And now, some Chinese auto executives admit, it could be as late as 2020 before they will be ready to take on the world auto market.
That’s not to say that the Chinese will not follow in the footsteps of Japanese automakers, who first sent over chintzy cars that were roundly criticized, only to set new standards for the industry in later years.
Still, despite China’s manufacturing prowess, it is, for now, proving a lot harder than automakers here anticipated to make cars that appeal to Western tastes.
Here’s a story about who these Indian engineers are, or aren’t. Frankly, I was glad to see this article, not for protectionist reasons, but simply to acknowledge that we’ve got dramatically different cultures around work, collaboration, education, success, and everything else, and that’s obviously going to play out in the hiring/working space.
India still produces plenty of engineers, nearly 400,000 a year at last count. But their competence has become the issue.
A study commissioned by a trade group, the National Association of Software and Service Companies, or Nasscom, found only one in four engineering graduates to be employable. The rest were deficient in the required technical skills, fluency in English or ability to work in a team or deliver basic oral presentations.
For the job seekers, India represents a new kind of ticket. Katrina Anderson, 22, a math major from Manhattan, Kan., accepted the Infosys offer because, she said, it provided the most extensive training of any company that offered her a job.
An added bonus was the chance to travel halfway around the world. “Some people were scared by the India relocation,” she recalled. “But that pretty much sold it for me.”
When she finishes the training in January, Ms. Anderson, a graduate of the University of Notre Dame, will return to the United States, to work in the Infosys office in Phoenix.
For the Americans at Infosys, culture shock combines with surprising discoveries. Mr. Craig and Ms. Anderson admitted to having their stereotypes of India quickly upturned. Mr. Craig expected elephants and crowded sidewalks; Ms. Anderson expected stifling heat and women who covered their heads.
The Infosys training center, with its 300 acres of manicured shrubbery, is a far cry from the poverty of much of this country. There is a bowling alley on campus, a state-of-the-art gym, a swimming pool, tennis courts and an auditorium modeled on the Epcot Center.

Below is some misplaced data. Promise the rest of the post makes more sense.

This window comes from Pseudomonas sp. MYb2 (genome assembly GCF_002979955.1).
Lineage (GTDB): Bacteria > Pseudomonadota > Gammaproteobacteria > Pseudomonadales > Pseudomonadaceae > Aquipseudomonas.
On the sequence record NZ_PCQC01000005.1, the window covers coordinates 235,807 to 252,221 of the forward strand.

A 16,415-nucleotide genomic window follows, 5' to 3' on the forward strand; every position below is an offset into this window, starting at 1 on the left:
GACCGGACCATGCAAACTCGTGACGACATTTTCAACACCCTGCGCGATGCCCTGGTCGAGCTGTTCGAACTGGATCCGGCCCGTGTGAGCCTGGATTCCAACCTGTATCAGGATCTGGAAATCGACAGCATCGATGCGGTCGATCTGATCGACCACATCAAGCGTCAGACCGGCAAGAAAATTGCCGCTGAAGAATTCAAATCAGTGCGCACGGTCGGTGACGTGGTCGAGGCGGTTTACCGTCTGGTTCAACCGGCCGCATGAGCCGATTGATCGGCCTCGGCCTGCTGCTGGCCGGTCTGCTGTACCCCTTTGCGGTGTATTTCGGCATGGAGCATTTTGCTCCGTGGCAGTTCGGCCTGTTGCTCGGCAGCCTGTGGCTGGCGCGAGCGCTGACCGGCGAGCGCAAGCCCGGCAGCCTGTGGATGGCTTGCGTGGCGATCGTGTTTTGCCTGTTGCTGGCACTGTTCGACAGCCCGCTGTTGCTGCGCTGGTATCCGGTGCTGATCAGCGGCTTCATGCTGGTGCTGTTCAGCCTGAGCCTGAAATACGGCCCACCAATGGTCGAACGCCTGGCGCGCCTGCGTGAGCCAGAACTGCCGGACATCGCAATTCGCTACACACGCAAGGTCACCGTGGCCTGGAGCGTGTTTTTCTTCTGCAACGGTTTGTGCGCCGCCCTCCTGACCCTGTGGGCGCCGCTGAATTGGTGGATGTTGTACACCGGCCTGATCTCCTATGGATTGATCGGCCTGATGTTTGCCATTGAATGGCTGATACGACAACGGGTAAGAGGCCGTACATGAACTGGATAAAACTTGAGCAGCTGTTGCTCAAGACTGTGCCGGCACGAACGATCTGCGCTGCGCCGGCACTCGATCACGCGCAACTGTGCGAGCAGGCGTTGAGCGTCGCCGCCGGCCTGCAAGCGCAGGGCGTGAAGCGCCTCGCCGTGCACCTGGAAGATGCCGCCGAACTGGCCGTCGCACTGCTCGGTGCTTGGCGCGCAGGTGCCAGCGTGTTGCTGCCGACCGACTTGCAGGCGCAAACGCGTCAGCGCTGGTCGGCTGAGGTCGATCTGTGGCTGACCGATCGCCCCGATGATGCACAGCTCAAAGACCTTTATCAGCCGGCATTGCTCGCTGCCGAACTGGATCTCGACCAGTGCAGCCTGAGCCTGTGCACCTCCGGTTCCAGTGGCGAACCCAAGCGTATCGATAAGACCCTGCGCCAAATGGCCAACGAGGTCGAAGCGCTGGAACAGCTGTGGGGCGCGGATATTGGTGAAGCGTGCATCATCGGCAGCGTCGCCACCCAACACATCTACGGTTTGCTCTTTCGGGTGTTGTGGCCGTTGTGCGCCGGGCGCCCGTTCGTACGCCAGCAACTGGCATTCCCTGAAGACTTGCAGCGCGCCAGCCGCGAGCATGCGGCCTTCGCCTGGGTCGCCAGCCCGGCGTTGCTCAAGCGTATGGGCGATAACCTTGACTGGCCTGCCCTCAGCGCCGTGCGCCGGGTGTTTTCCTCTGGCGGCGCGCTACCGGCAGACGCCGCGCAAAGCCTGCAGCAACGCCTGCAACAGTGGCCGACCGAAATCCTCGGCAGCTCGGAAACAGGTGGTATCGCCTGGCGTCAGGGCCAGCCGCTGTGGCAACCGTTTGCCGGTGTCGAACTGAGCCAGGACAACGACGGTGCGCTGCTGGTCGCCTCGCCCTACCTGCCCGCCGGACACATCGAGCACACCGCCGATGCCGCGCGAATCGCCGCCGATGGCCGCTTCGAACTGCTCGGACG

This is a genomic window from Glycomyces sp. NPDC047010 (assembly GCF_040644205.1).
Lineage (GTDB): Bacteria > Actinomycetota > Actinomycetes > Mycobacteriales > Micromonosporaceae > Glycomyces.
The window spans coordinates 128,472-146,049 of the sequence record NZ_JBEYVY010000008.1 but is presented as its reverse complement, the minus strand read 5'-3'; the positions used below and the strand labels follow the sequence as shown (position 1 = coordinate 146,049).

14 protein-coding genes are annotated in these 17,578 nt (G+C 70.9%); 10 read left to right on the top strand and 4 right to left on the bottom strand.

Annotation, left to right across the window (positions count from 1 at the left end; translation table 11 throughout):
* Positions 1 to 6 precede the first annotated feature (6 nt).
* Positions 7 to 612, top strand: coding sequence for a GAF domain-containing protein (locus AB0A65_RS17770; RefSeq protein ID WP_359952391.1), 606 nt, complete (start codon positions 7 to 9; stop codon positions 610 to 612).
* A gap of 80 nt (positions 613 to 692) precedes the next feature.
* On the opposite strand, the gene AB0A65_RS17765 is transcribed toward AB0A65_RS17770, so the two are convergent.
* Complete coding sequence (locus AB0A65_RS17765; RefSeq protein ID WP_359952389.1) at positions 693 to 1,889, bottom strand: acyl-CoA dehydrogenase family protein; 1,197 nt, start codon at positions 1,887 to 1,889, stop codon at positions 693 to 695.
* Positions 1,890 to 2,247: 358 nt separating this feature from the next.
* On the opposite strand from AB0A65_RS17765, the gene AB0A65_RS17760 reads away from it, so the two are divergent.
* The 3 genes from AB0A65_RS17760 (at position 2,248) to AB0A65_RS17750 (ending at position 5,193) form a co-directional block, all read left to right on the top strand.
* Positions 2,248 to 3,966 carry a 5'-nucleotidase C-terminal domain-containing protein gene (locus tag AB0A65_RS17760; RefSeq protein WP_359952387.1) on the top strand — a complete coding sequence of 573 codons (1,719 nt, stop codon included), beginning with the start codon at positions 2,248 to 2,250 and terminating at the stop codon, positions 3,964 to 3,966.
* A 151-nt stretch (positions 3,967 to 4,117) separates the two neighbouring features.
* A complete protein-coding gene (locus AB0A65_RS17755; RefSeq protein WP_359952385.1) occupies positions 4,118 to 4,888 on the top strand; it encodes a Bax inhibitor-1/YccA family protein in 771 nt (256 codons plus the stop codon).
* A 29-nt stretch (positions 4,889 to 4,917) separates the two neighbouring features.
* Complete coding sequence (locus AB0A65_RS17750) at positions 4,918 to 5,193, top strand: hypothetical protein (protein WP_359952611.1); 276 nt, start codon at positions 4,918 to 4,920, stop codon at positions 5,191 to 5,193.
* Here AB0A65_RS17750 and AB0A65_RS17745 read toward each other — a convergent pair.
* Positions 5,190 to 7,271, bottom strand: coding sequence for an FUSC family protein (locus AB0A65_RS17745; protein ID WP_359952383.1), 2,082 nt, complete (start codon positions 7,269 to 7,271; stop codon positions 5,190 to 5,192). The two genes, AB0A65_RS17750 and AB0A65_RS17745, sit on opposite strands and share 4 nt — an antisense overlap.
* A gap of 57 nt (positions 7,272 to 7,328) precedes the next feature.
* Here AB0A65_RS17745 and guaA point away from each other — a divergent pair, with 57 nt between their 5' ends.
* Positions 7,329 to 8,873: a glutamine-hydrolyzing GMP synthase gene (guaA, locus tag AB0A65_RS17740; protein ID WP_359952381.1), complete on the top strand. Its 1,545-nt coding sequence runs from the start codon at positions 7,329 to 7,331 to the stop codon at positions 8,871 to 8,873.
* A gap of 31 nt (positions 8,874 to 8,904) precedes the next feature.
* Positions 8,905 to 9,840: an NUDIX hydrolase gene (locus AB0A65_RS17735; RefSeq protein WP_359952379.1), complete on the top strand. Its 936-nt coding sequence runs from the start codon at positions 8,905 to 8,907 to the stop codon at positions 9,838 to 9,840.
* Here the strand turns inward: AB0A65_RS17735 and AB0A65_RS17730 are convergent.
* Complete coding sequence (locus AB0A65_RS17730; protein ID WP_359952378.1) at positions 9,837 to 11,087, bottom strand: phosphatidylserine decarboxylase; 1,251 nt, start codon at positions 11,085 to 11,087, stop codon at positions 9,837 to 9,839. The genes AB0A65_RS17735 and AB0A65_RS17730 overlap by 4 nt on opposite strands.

Mr. Craig, who still calls home nearly every day, says he has made an effort to teach himself a few things about his new, temporary home. He has learned how to conduct himself properly at a Hindu temple. He makes an extra effort to be more courteous. He has learned to ignore the things that rattle him in India — the habit of cutting in line, for instance, or the ease with which a stranger here can ask what he would consider a deeply personal question.
“I definitely feel like a minority here,” he said, sounding surprised at the very possibility.
Ms. Anderson has tried to ignore what she sees as a penchant for staring, especially by men. She has donned Indian clothes in hopes of deflecting attention, only to realize that it has the opposite effect. She has stopped brooding quietly when someone cuts in line. “I say, ‘Excuse me, there’s a line here.’ ”
The Washington Post profiles the goofy-ass training at a new the hotel where I’ll be for Adaptive Path’s UX Week
And so the sleek marble lobby bobbed with the compact frame and overflowing personality of Washington Ballet Artistic Director Septime Webre, who commandeered a troupe of lavender-shirted bellhops in a lesson of classical ballet.
“Fluid movements, one two three, one two three,” Webre chanted, extending his arm toward the lobby’s textured wallpaper. “Tuck in your [backside]. No booties out in Maryland, please. It’s 202, not 301.”
Greenbelt resident and Palomar bellboy-in-training Alvin Green tucked in. “This is extensive training,” he said. “It’s a . . . uh . . . different experience.” Sighing at Green’s port de bras, Septime said only, “Very, very good” before swanning away to adjust the shoulders of a future concierge.
The Palomar hopes to tell its story to gallery-hopping guests who would get excited about chocolates hand-painted by an “artist chocolatier” and nightly “art of wine” tastings at which local artists mingle with the crowd. The Dupont Circle hotel will have its grand opening in September, but is currently accepting guests on a limited basis. It is Kimpton Hotels’ seventh location in the District; others include Hotel Monaco and the Hotel Madera, just two blocks away.
By a carved column of dark ebony, comedians Amy Saidman and Natasha Rothwell theatrically complained yesterday, throwing up their hands like prima donnas, while bellhops improvised ways to calm them.
As she ran her finger over her chest flirtatiously, Rothwell stage-whispered in a low, breathy drawl, “I could stay longer than three nights.”
Amid the hoots and whistles of the watching employees, bellhop Wendell Williams said, in absolute deadpan, “That won’t be possible, ma’am.”
Or, as Orlando described it: “We’re as minimalistic as possible to allow the guests to experience art. So our lobby is discreet and philosophical.”
Looking around the lobby, ballet master Webre explained what he saw to his students: “The theatrical experience is going to have a beginning . . . when the curtain goes up and the lights go on. This is that beginning.”
Orlando agreed with Webre’s vision: “Art starts at the curb when the bellman opens the door.”